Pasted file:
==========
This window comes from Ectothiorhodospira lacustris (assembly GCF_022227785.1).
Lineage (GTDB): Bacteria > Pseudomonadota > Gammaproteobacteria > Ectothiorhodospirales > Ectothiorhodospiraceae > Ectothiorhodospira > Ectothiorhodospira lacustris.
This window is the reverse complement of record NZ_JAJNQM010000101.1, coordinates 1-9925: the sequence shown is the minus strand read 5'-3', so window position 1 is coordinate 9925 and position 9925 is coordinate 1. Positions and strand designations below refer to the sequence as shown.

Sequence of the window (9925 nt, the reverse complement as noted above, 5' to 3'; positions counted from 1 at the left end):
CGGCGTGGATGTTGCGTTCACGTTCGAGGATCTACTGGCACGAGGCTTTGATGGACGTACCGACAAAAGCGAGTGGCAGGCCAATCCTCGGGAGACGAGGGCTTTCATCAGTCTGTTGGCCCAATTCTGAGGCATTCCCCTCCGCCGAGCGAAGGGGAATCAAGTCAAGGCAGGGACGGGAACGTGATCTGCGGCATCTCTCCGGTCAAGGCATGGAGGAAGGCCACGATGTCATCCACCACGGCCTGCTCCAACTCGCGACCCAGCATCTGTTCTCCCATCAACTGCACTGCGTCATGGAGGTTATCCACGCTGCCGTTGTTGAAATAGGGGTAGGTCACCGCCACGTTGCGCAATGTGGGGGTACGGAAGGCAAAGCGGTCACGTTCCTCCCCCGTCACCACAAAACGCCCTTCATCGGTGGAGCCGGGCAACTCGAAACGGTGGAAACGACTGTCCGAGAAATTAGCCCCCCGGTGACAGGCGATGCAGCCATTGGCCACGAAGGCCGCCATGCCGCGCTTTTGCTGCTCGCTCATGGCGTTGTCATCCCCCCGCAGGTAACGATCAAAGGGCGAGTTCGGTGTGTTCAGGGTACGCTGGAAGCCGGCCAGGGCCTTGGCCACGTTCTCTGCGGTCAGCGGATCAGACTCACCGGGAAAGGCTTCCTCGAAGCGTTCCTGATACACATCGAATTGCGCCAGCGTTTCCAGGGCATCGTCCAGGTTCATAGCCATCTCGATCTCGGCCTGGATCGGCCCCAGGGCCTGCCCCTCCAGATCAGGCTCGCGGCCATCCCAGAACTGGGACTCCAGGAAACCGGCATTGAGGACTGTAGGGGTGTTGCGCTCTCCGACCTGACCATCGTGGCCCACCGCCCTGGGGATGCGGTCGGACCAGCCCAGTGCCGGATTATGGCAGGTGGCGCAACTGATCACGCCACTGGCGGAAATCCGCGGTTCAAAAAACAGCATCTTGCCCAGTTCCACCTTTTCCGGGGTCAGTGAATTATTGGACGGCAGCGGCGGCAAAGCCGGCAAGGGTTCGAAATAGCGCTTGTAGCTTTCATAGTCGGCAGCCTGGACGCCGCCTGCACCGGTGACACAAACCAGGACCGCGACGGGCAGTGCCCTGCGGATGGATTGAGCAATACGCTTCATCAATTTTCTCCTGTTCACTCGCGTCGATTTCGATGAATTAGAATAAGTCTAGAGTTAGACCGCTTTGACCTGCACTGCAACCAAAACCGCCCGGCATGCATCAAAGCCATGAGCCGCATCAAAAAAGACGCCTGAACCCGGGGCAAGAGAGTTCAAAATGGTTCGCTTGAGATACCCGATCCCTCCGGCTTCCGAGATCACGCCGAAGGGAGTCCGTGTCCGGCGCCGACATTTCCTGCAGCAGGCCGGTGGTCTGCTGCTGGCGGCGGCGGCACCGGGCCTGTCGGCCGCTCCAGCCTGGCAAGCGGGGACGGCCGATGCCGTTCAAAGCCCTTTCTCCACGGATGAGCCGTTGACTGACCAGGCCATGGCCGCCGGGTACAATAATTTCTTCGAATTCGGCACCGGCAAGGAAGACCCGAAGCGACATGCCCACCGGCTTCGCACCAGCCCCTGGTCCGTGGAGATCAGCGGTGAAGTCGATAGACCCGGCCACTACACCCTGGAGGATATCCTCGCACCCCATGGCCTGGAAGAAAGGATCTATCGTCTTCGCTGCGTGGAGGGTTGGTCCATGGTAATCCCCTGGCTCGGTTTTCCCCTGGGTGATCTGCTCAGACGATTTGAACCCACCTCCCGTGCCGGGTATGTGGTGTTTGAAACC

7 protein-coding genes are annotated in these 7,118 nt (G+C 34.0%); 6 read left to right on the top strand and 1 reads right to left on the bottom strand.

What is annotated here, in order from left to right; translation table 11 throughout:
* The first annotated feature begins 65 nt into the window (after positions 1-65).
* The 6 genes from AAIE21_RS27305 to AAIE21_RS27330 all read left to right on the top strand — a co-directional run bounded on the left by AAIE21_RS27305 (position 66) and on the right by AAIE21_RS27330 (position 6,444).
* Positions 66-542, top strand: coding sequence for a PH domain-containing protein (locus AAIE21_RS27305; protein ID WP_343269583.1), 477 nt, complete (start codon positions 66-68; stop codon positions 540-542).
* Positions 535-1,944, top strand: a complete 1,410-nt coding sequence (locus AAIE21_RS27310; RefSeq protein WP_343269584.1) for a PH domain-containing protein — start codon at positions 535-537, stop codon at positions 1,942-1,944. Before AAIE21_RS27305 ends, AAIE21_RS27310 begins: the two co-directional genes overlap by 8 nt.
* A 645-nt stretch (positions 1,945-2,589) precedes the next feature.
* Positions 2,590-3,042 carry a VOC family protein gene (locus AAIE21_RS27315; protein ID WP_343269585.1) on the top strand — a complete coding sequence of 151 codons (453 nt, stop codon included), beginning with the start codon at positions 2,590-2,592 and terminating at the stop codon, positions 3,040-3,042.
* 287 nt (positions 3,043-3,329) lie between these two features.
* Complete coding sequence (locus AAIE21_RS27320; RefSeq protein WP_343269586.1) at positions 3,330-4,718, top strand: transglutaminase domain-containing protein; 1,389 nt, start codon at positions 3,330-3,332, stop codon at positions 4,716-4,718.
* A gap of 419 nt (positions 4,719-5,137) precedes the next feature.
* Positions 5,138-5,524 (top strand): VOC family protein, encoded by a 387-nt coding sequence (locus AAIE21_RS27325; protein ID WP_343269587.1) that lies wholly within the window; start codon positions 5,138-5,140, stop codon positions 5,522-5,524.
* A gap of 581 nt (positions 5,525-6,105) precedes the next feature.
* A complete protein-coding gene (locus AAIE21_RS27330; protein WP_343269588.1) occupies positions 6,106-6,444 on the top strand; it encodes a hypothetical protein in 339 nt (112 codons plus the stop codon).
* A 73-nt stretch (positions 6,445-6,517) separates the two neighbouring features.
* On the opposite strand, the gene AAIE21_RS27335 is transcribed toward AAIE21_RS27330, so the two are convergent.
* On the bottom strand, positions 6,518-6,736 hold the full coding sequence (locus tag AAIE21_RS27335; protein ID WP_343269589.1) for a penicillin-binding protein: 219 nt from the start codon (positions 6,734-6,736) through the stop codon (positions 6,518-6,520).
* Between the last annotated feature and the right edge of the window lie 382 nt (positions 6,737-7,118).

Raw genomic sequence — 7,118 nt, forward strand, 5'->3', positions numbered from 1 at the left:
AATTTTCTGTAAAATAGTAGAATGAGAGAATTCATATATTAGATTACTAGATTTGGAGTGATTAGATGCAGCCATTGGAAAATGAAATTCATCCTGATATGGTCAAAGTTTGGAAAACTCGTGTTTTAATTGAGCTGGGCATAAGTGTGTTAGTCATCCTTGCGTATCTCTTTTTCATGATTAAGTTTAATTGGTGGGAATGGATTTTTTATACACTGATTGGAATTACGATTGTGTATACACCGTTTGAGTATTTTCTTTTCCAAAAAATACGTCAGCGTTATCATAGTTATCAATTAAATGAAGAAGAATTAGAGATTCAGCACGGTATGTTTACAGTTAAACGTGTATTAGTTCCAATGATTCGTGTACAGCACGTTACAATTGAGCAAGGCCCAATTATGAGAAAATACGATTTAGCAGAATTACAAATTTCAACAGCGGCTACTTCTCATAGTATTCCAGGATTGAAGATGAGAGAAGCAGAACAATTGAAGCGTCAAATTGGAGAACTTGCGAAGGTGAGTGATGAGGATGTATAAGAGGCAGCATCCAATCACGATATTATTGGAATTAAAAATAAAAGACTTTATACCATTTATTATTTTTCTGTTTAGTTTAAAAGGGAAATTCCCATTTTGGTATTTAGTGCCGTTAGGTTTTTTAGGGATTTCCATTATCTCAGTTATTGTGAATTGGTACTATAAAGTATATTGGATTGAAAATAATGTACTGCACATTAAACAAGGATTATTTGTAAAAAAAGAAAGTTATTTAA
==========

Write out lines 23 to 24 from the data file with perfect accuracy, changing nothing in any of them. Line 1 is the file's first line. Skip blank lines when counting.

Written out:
* Between the last annotated feature and the right edge of the window lie 382 nt (positions 6,737-7,118).

Raw genomic sequence — 7,118 nt, forward strand, 5'->3', positions numbered from 1 at the left: